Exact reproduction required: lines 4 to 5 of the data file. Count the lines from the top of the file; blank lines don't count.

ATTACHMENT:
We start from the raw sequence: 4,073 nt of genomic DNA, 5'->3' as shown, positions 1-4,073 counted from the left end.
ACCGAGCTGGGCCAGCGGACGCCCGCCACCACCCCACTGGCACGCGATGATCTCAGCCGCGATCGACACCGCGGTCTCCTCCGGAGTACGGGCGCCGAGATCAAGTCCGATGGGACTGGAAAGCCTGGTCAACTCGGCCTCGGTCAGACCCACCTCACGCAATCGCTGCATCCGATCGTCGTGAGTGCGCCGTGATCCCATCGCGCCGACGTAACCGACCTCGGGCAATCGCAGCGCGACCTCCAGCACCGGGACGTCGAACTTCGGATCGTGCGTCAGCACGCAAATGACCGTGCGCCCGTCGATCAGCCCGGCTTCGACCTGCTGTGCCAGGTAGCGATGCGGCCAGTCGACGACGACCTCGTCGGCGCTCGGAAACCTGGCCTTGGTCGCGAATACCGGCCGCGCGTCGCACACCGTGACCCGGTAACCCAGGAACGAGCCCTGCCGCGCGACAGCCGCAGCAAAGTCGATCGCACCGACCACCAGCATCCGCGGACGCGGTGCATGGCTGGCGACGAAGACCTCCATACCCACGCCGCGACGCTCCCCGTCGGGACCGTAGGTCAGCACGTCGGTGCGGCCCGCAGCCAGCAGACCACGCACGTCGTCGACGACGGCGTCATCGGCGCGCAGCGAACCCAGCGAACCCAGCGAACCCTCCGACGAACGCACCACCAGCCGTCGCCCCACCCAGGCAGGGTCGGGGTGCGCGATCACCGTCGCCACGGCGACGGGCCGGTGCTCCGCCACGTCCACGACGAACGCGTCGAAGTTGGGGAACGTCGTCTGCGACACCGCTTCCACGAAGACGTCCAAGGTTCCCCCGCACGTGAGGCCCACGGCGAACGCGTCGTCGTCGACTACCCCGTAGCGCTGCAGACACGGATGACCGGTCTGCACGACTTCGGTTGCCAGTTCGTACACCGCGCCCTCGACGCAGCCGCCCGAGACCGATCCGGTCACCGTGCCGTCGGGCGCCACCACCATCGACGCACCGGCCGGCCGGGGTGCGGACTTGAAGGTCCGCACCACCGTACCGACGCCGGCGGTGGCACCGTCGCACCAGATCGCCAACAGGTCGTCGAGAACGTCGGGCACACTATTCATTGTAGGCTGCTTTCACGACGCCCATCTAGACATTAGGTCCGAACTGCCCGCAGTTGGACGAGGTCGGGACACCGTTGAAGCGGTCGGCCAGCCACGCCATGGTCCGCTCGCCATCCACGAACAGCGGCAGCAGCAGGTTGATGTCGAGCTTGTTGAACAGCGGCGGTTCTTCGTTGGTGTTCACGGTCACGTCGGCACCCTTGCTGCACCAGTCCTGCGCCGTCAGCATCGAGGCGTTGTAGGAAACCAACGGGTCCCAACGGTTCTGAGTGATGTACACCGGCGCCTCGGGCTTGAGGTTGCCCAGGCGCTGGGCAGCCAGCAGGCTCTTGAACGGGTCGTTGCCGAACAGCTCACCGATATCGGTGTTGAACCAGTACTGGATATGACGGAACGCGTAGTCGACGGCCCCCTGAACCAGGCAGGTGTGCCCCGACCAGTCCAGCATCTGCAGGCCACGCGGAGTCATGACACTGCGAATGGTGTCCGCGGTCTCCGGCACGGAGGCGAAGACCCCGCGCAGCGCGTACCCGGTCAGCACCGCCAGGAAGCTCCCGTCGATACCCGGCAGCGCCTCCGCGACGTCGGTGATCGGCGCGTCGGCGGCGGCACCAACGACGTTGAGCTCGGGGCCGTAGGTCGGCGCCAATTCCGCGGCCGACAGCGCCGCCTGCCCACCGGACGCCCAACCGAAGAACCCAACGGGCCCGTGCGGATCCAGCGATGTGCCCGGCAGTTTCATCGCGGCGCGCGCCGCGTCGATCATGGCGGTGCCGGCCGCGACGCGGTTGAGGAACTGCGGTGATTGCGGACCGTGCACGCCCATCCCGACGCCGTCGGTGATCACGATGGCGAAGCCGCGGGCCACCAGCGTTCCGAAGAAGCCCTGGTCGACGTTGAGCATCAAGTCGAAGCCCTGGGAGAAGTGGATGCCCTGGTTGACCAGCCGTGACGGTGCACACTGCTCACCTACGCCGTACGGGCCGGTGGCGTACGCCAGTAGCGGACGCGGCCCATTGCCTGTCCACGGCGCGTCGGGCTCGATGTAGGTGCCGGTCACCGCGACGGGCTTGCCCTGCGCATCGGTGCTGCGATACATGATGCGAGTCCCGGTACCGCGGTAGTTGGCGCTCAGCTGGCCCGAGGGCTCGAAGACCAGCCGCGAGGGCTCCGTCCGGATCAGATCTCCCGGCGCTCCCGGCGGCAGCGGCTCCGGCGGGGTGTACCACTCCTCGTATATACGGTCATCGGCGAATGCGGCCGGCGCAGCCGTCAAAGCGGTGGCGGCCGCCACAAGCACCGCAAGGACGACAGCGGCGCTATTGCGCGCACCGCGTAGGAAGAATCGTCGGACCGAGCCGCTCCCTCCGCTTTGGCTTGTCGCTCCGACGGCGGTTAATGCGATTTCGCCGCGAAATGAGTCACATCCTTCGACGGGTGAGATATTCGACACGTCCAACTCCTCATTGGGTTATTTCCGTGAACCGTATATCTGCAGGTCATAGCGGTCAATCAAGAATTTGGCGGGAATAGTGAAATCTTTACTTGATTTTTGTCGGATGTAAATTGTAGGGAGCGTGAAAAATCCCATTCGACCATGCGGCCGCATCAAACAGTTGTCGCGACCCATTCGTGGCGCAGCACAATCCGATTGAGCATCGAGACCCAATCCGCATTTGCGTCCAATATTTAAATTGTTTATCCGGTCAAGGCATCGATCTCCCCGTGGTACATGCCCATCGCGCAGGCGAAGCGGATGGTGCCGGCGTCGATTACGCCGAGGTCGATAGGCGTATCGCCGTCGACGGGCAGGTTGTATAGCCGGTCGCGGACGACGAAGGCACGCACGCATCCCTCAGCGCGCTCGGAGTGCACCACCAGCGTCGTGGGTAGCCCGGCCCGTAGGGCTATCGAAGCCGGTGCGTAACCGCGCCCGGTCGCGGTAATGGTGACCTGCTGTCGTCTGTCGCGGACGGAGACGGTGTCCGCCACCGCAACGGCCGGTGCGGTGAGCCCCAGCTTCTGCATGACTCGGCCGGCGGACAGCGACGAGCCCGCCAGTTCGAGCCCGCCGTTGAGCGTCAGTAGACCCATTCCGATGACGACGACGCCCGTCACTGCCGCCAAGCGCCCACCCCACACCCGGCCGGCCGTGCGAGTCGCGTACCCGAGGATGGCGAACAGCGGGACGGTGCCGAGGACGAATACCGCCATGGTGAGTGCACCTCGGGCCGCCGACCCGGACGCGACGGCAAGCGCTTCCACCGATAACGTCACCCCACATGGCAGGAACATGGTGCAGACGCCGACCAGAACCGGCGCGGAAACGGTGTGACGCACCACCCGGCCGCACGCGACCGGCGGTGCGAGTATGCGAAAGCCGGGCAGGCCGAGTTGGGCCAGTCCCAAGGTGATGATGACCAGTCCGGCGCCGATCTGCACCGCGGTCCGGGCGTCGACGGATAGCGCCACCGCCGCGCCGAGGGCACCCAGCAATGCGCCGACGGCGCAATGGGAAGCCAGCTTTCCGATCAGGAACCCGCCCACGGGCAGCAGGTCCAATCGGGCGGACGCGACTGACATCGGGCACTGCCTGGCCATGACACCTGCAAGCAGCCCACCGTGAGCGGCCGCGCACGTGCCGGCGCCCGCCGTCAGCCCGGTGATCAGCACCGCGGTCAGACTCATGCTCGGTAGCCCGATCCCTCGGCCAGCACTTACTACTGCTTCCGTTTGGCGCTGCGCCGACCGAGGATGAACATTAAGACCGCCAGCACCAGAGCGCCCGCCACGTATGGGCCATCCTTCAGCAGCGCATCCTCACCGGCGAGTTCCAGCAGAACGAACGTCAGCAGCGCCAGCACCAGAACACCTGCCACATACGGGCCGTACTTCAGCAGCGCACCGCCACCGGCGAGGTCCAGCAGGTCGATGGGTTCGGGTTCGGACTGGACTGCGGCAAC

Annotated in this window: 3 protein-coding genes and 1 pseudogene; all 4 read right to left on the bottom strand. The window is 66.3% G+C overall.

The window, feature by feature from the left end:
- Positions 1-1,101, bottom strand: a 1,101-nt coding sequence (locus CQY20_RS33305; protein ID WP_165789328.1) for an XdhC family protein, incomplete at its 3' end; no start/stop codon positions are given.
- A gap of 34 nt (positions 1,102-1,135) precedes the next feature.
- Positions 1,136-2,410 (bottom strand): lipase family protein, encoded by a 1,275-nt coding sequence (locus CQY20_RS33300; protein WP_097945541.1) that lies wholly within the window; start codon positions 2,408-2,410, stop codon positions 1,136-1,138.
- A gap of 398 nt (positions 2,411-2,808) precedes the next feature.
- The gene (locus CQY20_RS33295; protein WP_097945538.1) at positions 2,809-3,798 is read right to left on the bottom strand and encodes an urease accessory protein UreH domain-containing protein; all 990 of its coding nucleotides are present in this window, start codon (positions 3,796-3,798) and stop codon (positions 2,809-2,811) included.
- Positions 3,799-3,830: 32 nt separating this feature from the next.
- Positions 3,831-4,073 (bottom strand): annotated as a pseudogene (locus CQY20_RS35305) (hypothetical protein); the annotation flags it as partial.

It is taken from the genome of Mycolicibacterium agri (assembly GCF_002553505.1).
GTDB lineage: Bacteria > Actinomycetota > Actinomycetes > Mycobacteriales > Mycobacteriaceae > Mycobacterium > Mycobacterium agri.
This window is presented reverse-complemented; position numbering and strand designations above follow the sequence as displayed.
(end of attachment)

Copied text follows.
The window, feature by feature from the left end:
- Positions 1-1,101, bottom strand: a 1,101-nt coding sequence (locus CQY20_RS33305; protein ID WP_165789328.1) for an XdhC family protein, incomplete at its 3' end; no start/stop codon positions are given.